For each cancer type, between 5 and 10% of cases are attributable to a hereditary form. A tumor is called hereditary when its onset is due to a genetic mutation transmitted by the parents.
Mutations in parents have a 50% chance of being passed on to their children. The latter do not inherit the tumor itself, only the predisposition to develop that tumor more easily than the general population.
Individuals carrying a genetic mutation predisposing to a specific cancer are considered to be at high risk and must undergo appropriate prevention protocols.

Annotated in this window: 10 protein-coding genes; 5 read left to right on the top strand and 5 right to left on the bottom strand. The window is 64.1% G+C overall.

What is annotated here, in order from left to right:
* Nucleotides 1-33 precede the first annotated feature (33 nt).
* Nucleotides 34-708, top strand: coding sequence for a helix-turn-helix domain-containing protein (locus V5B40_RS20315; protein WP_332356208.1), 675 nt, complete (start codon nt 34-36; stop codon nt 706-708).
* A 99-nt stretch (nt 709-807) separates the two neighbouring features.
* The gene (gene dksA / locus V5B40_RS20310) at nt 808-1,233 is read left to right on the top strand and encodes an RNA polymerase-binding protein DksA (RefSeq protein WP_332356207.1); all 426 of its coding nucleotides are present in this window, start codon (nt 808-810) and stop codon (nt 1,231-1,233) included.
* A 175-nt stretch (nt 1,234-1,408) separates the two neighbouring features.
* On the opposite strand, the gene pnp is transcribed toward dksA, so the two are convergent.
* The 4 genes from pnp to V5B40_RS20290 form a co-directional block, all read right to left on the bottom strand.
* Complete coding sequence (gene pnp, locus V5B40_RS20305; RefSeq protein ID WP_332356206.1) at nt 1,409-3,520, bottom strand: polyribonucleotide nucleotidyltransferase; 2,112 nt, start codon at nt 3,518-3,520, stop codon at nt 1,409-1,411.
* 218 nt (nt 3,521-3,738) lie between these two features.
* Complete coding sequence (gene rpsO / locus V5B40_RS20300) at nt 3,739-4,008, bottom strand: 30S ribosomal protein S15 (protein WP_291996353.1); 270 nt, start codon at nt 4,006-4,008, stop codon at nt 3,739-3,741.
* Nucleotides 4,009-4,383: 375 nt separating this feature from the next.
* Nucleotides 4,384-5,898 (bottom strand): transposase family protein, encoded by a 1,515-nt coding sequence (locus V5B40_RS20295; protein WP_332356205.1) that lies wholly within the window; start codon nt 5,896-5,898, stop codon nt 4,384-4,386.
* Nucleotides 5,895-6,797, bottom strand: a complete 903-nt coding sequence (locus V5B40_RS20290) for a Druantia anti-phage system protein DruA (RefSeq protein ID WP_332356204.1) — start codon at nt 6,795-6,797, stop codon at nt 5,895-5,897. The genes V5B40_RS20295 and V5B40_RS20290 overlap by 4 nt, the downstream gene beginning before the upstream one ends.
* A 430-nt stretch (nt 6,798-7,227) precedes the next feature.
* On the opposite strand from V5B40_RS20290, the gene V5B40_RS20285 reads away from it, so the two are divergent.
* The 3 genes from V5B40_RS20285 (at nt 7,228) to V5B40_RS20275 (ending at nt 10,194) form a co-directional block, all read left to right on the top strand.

Identifying and treating tumors with a familial origin is a challenge that requires special resources and skills. This is why IOV created the Hereditary Tumors Unit, which works in synergy with the Unit of Immunology and Molecular Diagnostics, specializing in the following neoplasms:
- familial colorectal cancer
- hereditary endocrine / neuroendocrine tumors
- hereditary breast and ovary cancer
- familial melanoma
- hereditary kidney cancer